CEO Pay and Ugly Leadership

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“Beautiful Leadership is a choice, so is Ugly Leadership”

I wrote these words recently in: “Be careful of toxic language

Two days  in “Our Clarion Call to Beautiful Leaders and Makers“, I shared Alan Moore’s thoughts on Beauty in Leadership and Business, including:

“Beautiful Businesses Leaders respond to a higher order calling of service to a greater good. Their leadership is framed by values and informed by purpose.”

Yesterday someone asked me if Alan and I were reaching too high to frame up our focus as high as Beautiful Leadership. My answer was simple. “No, we can all be aspiring to be more. Lead more beautifully, build businesses that are more beautiful”.

We know beauty when we see it. We know Beautiful Leadership when we experience it.

Today an example, CEO pay levels, where current models (and they are a choice) are ugly rather than beautiful. For CEOs and other leaders reading this, I ask you to consider your choices and whether you could choose to lead more beautifully.

“A society that values its teachers, care workers and nurses at less than 1% of a FTSE CEO is beyond broken. Countries with high levels of inequality, such as the UK, have higher levels of mental and physical ill health, obesity, drug and alcohol addiction and lower levels of trust and educational attainment. To create a society where all flourish, we must tackle inequality urgently.” 

These are the words of Wanda Wyporska of the Equality Trust from their press release on “Fat Cat Friday”, Friday 4th January, 2018.

According to the Equality Trust, the gap between average worker pay and CEO pay has continued to grow and is now at 133 times average earning, hence by “Fat Cat Friday”, the third working day of the year, the average FTSE100 CEO had already earned more than the average worker.

To me, whilst I absolutely believe in business as a force for good, it feels indefensible to argue, as the Adam Smith Institute did in the BBC piece on the same day, that “Limits on executive pay would drive top British talent and companies offshore, ultimately leading to fewer jobs and lower pay for workers”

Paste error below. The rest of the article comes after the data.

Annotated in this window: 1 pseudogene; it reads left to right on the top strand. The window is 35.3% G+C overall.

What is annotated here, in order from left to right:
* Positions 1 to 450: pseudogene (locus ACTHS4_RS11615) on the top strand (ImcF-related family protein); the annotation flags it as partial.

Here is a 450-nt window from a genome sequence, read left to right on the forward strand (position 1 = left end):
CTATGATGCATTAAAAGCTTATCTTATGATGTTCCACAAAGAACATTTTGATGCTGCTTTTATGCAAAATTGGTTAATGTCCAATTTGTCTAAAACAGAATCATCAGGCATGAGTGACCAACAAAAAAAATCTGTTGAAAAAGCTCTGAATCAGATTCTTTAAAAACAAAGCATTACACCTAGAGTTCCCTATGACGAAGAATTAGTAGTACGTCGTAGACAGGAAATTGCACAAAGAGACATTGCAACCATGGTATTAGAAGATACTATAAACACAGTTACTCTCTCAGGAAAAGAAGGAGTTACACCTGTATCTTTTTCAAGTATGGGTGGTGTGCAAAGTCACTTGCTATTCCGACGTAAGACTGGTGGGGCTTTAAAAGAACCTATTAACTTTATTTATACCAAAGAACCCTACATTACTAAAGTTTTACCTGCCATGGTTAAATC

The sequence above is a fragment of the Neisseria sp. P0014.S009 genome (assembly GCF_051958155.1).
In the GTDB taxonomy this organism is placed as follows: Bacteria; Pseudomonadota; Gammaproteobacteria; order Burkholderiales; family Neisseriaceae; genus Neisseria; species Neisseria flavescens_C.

Such an argument by an institute bearing his name leans heavily on a focus of Adam Smith’s writing in “The Wealth of Nations” as a core foundation of the science of economics, that people will always act out of self-interest.

However, I argue (and this is the briefest such argument in a relatively short post) that this overriding focus in 20th and now 21st century capitalism utterly ignores his vital work in the companion piece “The Theory of Moral Sentiments”. As the Adam Smith Institute themselves state:

“Smith ends The Theory Of Moral Sentiments by defining the character of a truly virtuous person. Such a person, he suggests, would embody the qualities of prudence, justice, beneficence and self-command.

Prudence moderates the individual’s excesses and as such is important for society. It is respectable, if not endearing.

Justice limits the harm we do to others. It is essential for the continuation of social life.

Beneficence improves social life by prompting us to promote the happiness of others. It cannot be demanded from anyone, but it is always appreciated.

And self-command moderates our passions and reins in our destructive actions.”

These characteristics of a virtuous person still very much ring true for Beautiful Leadership to me.

Leadership where CEO pay keeps climbing to ever higher heights while average workers real pay has been dropping in the modern world for some time. Not beautiful. Ugly in fact.

Now, to close on a positive note, I remind you of a post I wrote around a month ago: “Beautiful Leadership – Sacha Romanovitch” and highlight from this post some words from an FT article around her departure from Grant Thornton :

“After taking the top job, she restructured the firm as a shared enterprise — a new model that meant profits are shared with all staff, not just with partners — and attempted to move it away from seeking profits at all costs in favour of “profits with purpose”.

A move that raised eyebrows among her competitors, as well as accusations of worthiness, was her capping of her own salary at 20 times that of the average worker at Grant Thornton — a precedent that was not followed elsewhere in the industry. These were profound cultural changes for an organisation that traces its roots back to the early 1900s.”

The average FTSE CEO is now paid 133 times average worker salaries.

Sacha capped her pay at 20 times that of the average worker in her firm and made many other changes to value her people financially

We know beauty when we see it, just as we know ugly when we see it.

Yes, I truly believe Beautiful Leadership is the way forward for business as a force for good.


Also published on Medium.

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